Christine Harbin
The June 2010 issue of Governing features an article about the discussion surrounding film tax credits. Despite the fact that I've written about this topic extensively on this blog, there are some negative consequences that I haven't specifically discussed yet.

In the following excerpt, the article identifies one of the most significant problems with tax credits. Although it cites film tax credits specifically, this problem applies to targeted tax credit programs in general (emphasis mine):
The worry, [Massachusetts State Representative Steve] D'Amico says, is that states' one-upmanship may have created an irreversible system of incentive handouts. Offering these kinds of broad tax incentives to film companies isn't creating a permanent new industry in Massachusetts; it's merely setting the state up to pay an ongoing subsidy it can't easily get out of.

The article also identifies additional problems that result from the transferability of these credits, such as they are in Missouri:
Getting good data isn't the only problem. "These film credits have another shoe to drop," says [Robert] Tannenwald of the Center on Budget and Policy Priorities. He's referring to the fact that in most states, the incentives paid to movie studios are transferrable. That means a film producer can sell unused credits on a secondary market. As a result, the credits could wind up benefiting people who have nothing to do with movies or entertainment. Worse, Tannenwald says, reselling the credits means they may be redeemed years down the line.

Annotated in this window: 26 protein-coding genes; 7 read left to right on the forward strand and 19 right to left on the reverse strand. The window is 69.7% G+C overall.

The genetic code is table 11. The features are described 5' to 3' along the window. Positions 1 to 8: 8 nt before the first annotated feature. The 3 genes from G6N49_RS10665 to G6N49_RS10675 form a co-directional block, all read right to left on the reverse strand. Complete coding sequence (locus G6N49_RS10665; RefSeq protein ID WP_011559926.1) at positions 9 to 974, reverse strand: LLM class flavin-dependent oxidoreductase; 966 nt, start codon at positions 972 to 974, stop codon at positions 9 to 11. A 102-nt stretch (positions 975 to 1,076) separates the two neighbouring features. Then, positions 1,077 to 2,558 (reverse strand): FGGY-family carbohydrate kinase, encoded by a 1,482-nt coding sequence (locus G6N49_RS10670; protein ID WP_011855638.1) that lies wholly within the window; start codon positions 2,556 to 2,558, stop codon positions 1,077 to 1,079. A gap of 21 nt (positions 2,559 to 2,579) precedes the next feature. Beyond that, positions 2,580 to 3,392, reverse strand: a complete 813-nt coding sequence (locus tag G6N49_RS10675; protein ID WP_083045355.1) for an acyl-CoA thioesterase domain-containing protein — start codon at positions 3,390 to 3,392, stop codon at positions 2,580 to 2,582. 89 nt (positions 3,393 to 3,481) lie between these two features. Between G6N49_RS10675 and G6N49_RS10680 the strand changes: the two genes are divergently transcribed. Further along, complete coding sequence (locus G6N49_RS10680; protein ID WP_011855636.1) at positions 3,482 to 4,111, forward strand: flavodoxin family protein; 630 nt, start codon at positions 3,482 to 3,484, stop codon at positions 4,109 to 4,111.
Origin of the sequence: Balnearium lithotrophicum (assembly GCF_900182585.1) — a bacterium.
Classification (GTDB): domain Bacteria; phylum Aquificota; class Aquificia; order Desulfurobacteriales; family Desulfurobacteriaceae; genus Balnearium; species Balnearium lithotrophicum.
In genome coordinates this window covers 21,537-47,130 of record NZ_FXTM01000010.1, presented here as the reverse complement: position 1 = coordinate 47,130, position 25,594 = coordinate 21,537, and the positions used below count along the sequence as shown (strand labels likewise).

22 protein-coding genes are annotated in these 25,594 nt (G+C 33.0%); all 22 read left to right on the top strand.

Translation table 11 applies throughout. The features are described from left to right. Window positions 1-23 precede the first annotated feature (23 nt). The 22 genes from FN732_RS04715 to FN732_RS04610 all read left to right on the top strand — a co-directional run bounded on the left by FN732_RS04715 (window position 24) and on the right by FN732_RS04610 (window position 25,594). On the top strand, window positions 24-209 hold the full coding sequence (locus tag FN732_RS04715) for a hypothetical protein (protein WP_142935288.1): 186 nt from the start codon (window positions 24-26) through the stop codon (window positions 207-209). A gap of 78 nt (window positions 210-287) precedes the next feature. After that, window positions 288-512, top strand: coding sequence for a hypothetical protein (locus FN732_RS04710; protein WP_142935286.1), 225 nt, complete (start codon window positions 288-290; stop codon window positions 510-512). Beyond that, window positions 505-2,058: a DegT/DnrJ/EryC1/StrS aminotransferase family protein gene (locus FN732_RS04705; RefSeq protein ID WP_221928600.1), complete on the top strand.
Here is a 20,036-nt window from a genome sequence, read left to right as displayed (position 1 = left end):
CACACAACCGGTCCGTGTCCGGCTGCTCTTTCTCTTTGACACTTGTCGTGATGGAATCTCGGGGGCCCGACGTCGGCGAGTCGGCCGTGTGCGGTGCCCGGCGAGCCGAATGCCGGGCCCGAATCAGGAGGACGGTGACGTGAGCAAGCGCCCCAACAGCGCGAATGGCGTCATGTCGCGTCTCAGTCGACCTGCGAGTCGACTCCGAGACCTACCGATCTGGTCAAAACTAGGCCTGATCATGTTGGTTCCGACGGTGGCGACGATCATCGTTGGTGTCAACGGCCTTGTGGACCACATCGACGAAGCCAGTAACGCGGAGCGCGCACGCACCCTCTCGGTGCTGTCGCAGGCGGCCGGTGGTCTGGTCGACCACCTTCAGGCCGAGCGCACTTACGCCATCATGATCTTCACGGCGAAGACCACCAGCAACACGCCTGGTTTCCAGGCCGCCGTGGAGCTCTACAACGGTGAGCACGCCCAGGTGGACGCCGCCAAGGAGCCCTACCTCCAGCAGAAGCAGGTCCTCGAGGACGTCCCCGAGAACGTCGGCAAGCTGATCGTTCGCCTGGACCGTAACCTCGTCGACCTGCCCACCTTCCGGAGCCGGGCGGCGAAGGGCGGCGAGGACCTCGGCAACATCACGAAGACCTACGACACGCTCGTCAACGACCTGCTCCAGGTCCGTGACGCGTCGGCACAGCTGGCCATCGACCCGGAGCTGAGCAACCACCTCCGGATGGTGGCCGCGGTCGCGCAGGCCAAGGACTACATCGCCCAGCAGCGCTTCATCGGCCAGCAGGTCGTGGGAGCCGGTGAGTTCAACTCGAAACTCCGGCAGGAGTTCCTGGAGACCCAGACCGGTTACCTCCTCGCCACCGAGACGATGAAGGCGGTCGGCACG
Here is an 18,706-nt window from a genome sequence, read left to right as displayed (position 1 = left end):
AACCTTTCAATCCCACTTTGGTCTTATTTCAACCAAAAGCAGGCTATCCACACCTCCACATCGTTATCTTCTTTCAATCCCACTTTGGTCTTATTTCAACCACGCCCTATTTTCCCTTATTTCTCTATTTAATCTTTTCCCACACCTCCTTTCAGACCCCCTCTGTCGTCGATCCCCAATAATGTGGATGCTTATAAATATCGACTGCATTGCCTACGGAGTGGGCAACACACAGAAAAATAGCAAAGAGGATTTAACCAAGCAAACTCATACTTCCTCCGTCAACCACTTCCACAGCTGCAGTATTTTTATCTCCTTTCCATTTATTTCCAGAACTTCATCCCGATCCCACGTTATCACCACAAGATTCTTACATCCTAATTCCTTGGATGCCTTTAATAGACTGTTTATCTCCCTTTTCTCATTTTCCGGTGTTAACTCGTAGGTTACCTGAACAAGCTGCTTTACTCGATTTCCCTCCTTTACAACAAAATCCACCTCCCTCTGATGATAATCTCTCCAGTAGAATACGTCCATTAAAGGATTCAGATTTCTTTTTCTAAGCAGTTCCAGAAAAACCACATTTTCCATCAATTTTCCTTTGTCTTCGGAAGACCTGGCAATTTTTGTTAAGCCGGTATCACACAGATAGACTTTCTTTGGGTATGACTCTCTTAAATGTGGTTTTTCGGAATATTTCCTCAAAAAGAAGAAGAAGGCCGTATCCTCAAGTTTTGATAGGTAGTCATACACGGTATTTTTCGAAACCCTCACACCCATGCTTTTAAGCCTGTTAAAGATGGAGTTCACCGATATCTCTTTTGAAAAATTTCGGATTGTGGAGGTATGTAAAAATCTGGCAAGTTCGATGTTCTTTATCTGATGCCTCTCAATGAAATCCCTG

Unredeemed tax credits represents a huge liability for a state. According to the state audit of Tax Credit Cost Controls released in April 2010, the size of this liability is significant and difficult to estimate (emphasis mine):
Based on the 63 tax credit analysis forms submitted by state agencies administering tax credit programs for the current legislative session, tax credits totaling $500.6 million have been issued but not redeemed as of June 30, 2009. The Committee on Legislative Research, Oversight Division issued a program evaluation, Review of the State of Missouri Tax Credit Programs, in March 2010 which reported the estimated amount of tax credits issued in previous years and not yet redeemed as of June 30, 2009, was approximately $496 million. The Joint Committee on Tax Policy compiled a report of DED administered credits as of October 1, 2009, which reported an estimated total state tax credit liability of about $2.38 billion comprised of $599.8 million tax credits issued but not redeemed, $686.9 million tax credits authorized but not yet issued, and $1.094 billion in streaming tax credits that have been authorized and will be issued as the program requirements are met. The amount reported for the streaming credits estimates only tax credits that will be issued from October 2009 through fiscal year 2014. The amounts stated in this section are based upon estimates from the agencies administering tax credit programs. The exact amount of tax credits that will ultimately be issued and redeemed is unknown due to future actions of tax credit recipients and carry forward and back features of individual programs.

When these tax credits are redeemed in the future, it could cause the state to run a deficit, or exacerbate an existing deficit. Even if a state were to scale back or eliminate its incentive program (as has been done in Arizona, Michigan, Iowa, and New Jersey), it could still end up paying out credits in the future as they are redeemed. The uncertainty of when these tax credits will be redeemed makes it difficult for policymakers to forecast and plan future budgets. The tax credits will be redeemed at some point — just not necessarily during the same year that they were issued.

Missouri residents would be better off if the state government widened the tax base by eliminating targeted tax credits instead of continuing to subsidize specific industries in the market.

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Christine Harbin

Christine Harbin